History of the SRIA

History of the Rosicrucian Society of England 1867
Two of our members were admitted into the non-masonic Rosicrucian Society of Scotia, by their Magus Maximus, Anthony Oneal Haye IX in 1866. Having both progressed through the Scottish nine grades, it was proposed at the London Rosicrucians second meeting; “that the Scottish ritual be adopted, subject to certain verbal alterations and omissions at the discretion of the Celebrant.”

These changes not being forthcoming the London Rosicrucians reverted back to the four rituals found by Robert Wentworth Little in Freemasons Hall, probably in 1855 when he worked as cashier for the Grand Secretary William Henry White. Our Zelator and Theoricus rituals are quite different from the Scottish rituals and make up half the first order rituals today. The Adeptus Minor and Adeptus Major rituals of our second order were copied in R.W. Little’s own hand writing and also remain little changed to this day. It is interesting to note that both the Rosicrucian ‘Ne Plus Ultra’, based on the Rose Croix and the Red Cross of Rome and Constantine rituals found by R.W. Little both existed before 1825, when Richard Carlile used them in his expose published in the Republican Magazine.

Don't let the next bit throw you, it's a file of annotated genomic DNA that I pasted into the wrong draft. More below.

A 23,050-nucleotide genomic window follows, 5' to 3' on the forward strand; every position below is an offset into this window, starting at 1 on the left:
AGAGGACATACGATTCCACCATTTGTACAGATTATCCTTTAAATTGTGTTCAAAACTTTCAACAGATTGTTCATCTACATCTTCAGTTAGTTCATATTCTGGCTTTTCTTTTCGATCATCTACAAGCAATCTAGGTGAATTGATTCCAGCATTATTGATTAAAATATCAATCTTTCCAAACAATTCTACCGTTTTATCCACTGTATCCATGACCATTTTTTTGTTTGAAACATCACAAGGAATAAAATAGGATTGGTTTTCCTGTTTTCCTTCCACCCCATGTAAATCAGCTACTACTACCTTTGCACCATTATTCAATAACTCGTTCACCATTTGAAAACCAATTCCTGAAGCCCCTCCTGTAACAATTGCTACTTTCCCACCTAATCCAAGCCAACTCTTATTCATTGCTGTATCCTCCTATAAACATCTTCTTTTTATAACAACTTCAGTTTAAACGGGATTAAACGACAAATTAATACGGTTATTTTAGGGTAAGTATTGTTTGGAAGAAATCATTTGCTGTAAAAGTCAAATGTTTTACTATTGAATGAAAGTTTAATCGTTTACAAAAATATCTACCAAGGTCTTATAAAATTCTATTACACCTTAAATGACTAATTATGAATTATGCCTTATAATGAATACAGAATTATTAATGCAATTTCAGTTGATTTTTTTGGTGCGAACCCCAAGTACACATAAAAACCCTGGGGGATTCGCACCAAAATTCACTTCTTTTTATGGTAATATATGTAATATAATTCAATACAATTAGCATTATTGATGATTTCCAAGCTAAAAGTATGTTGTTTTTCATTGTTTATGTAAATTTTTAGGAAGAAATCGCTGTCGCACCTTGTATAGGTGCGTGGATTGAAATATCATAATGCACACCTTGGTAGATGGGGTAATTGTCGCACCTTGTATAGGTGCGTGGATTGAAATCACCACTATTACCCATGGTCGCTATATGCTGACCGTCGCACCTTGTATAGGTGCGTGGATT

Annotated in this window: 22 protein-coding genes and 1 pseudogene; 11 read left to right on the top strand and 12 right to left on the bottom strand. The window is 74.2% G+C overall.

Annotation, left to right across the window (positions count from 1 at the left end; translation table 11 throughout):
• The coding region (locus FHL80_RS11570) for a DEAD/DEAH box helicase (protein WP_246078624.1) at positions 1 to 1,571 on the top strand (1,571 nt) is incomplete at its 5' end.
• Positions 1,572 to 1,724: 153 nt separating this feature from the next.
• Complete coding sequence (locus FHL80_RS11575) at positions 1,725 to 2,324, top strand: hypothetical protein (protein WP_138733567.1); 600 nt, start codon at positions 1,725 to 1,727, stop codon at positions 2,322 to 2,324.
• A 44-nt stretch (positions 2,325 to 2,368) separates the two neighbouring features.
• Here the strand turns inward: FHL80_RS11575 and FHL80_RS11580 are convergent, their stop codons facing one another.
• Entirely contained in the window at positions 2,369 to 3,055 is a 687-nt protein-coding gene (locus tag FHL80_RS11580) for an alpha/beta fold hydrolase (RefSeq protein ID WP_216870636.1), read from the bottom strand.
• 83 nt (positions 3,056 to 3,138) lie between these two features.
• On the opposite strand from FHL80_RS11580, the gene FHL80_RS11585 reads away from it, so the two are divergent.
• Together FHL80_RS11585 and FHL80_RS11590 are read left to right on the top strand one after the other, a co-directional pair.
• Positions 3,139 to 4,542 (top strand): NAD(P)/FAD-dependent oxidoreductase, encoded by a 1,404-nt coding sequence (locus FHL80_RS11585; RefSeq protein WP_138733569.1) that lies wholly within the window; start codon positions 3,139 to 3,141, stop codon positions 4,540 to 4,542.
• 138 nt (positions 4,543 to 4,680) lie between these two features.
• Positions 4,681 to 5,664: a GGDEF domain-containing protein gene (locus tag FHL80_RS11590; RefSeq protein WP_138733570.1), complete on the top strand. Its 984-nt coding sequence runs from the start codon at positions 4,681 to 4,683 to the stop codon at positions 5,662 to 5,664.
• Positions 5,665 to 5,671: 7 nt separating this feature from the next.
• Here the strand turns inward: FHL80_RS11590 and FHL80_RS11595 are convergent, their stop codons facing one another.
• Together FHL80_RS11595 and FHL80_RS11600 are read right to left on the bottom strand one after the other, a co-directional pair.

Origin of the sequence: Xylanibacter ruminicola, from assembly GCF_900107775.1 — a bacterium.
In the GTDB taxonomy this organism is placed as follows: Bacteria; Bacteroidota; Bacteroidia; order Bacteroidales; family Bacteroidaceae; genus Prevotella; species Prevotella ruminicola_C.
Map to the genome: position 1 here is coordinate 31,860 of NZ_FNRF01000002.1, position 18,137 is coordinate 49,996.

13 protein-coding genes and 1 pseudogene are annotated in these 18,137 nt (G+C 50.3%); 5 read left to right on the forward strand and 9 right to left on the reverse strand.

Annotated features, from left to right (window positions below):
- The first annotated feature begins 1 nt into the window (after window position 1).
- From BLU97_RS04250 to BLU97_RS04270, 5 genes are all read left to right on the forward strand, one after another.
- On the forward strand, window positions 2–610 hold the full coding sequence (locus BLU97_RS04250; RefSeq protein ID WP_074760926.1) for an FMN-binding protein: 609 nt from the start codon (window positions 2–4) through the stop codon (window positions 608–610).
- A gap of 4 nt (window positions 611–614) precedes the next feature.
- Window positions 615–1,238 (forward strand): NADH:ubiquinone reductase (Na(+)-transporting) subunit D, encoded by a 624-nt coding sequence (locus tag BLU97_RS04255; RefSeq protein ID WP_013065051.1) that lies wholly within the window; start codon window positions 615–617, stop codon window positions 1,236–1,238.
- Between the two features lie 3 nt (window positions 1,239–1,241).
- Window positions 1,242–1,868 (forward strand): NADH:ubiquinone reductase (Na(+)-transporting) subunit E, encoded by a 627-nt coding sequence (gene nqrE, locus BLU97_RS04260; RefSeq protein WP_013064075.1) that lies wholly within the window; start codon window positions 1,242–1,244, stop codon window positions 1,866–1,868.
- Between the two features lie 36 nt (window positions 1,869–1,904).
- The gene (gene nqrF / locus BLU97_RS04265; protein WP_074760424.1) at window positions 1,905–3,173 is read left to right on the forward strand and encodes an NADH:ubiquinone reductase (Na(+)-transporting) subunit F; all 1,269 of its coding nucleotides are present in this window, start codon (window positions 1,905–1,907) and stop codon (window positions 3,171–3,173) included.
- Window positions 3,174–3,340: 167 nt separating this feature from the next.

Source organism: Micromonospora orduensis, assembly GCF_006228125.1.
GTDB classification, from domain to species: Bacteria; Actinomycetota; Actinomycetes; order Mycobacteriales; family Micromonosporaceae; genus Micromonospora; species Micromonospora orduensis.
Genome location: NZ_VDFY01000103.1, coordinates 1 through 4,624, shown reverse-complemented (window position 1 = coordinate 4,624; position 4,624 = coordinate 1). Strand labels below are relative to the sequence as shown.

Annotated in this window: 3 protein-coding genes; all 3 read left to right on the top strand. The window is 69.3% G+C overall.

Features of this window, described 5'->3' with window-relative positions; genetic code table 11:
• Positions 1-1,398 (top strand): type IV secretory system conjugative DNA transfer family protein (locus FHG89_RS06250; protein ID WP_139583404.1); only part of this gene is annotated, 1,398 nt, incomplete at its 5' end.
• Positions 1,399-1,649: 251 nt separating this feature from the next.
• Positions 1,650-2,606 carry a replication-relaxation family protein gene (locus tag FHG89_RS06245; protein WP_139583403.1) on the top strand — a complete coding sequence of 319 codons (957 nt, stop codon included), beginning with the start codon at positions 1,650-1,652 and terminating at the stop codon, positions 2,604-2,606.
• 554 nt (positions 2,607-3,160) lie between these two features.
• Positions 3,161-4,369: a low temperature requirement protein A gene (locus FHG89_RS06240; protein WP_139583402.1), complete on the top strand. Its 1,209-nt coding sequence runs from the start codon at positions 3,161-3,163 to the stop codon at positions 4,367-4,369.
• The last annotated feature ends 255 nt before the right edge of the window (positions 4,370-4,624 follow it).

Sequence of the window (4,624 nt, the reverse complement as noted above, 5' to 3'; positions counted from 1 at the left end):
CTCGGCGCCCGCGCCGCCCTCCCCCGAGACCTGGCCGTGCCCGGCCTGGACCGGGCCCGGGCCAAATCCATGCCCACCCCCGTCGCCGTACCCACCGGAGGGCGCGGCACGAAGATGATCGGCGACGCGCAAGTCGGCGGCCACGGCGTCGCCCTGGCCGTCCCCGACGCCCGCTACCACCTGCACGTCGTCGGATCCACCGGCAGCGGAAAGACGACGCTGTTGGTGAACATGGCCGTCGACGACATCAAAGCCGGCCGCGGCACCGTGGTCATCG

The result was that it took eighteen months to advance the members through all the London nine grades, by R.W. Little as their Master General or Celebrant as he is known today. Finally on 14th January 1869 the Master General having previously declared the 9o being complete, installed his successor William James Hughan as Master General and he assumed the role of Supreme Magus for the first time.

The society founded four new colleges and then in 1874 split the managing of the society in general, from the running of the mother college, by forming the Metropolitan College and then the High Council of the ‘Rosicrucian Society of England or Brethren of the Rosy Cross.’ The name was not Latinised to ‘Societas Rosicruciana in Anglia’ until 1885 when William Wynn Westcott used it for the first time as secretary of Metropolitan College, the whole society did not using the term until 1889 when W.W. Westcott was Secretary General and Celebrant of Metropolitan College.